As occultists, many of us notice magical connections in the mundane as a matter of course, and for some, there’s a jolt of excitement. Whether it’s Thelemites getting giddy every time Aleister Crowley is mentioned by the press, or the knowing nod every time William Burroughs‘ 23 enigma is raised. I know at least one prominent occultist who tracks every media appearance of a particular tarot deck.
For some, it’s akin to trainspotting, catching every reference, and the sense of satisfaction that comes from being a part of that inner circle.
When people get excited, don’t hate. Instead, be generous. Share the connections you’ve noticed too.
The pop culture nods to our practices are all well and good, but it can be even more meaningful when we dig deeper, and take a look at what that nod actually connotes, or how that nod matches up with our lived experience.
What does it say about the media and producer who introduced this reference to the popular culture? What does it say about the occultniks who recognize themselves in that depiction? Is it inspiring people who weren’t previously interested in the occult to pursue it further?
These are the kinds of questions I’m most interested in seeing answered. Not necessarily definitively, but as avenues for exploration that can reveal fruitful things about occulture and the larger culture with which it cohabits.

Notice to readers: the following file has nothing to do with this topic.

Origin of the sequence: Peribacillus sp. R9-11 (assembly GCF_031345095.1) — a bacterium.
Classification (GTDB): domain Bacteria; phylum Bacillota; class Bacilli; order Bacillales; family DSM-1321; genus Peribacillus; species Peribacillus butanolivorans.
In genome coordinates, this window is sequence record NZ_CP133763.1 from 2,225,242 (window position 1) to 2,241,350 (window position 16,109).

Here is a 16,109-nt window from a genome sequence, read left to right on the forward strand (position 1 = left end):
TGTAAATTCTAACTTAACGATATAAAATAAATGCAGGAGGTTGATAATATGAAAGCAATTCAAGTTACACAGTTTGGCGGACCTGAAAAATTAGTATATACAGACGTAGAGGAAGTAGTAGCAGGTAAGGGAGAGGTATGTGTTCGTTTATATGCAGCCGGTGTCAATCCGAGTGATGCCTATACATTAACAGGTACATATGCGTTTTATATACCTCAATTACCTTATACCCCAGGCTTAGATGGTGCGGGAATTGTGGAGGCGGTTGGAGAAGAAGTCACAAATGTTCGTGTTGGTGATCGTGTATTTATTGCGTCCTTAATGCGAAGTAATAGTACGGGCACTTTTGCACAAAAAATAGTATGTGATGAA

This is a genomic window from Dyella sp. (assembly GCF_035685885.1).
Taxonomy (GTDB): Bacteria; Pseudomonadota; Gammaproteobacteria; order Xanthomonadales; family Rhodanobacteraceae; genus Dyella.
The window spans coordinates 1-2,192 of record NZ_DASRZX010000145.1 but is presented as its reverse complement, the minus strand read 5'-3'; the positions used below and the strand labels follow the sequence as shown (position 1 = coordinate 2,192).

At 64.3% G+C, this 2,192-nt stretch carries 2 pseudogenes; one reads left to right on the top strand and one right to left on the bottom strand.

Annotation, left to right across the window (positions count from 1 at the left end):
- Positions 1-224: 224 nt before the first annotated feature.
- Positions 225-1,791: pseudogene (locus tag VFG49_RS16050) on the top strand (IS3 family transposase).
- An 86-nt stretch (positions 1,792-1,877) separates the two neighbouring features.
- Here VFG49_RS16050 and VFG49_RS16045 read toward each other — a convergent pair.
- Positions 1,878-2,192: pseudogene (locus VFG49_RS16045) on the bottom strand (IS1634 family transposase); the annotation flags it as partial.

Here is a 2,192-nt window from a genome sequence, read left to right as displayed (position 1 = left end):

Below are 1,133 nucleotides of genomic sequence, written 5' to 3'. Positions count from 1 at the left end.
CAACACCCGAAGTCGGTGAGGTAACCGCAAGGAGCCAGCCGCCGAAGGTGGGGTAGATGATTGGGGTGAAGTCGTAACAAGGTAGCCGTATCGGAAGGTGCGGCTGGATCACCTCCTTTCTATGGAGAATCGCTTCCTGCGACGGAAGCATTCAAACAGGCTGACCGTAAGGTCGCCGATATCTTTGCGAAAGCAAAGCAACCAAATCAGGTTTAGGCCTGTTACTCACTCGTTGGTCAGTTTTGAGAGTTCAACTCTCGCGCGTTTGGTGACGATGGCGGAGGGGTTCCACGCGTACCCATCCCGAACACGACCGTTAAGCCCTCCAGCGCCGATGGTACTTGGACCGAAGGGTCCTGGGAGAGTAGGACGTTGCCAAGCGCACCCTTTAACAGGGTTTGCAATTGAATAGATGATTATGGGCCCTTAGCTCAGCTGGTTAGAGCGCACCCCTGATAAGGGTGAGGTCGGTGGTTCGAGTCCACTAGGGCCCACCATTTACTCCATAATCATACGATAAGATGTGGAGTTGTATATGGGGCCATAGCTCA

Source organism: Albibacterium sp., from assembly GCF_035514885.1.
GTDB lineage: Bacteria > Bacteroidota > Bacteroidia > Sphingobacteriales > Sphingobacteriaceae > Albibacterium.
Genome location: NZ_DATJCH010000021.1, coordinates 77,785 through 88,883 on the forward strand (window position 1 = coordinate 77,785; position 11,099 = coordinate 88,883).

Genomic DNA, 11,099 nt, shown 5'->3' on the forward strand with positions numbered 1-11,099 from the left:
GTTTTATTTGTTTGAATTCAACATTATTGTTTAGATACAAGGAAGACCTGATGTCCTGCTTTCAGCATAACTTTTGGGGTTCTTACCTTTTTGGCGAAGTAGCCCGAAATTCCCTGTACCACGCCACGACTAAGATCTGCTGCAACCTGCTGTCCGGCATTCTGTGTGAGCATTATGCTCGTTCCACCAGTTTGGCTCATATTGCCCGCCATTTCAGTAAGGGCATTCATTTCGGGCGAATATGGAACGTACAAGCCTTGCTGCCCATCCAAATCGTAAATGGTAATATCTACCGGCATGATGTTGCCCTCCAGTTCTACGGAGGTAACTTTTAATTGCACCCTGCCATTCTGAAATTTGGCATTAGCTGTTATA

J Simpson‘s piece, “An occult look at The Possession of Michael King,” looks at a recent horror film, how it references demonology, and how compares it with his own experience. Meanwhile, Cat Vincent‘s essay on the first season of True Detective considers the occultural influence, including the Yellow King, first written about by Robert W. Chambers. Spiral Nature‘s archives are full of this kind of deep exploration of occulture.
More and more of our peers are trying to make at least a portion of their living through their work. “Do what you love” has traditionally been bad advice (especially when taken alone). That said, if we take a shine to something a fellow occultnik is doing, why not kick a few bucks their way?
If you can’t afford to support creative and enterprising occultniks financially, you can support them in other ways. Leave favourable reviews on Etsy or Amazon. Share their work with other like-minded individuals. Send them an email to let them know you appreciate what they do and how they do it. Confidence boosters can go a long way too.
Celebrate fellow occultniks
Our peers are doing some pretty amazing things. They’re writing books on innovative topics, digging into the history of little known practices, and sharing what they’ve discovered with the world. They’re taking inspiration from occulture and incorporating it into their poetic work.
They are also creating dolls that can serve as spirit vessels. Others are making tarot decks and oracles. Some make occult art, or jewellery, and a host of other material things that are worth checking out.
Celebrate the creative works of our fellow magicians, sorcerers, witches, and occultists. It’s important to keep in touch with what’s happening in our weird little community, and honour each other’s successes.
I love it when people get excited; it means they’re passionate about something.
I know, I know. All chaos magicians used to be assholes, and the slightest hint of nerdery would send people into a trolling frenzy.
But the new generation isn’t like that. Instead, the overarching trend is towards sincerity.
Be genuine. Care about stuff. And share what you love. Invite others to love it too. We’ll all be better for it.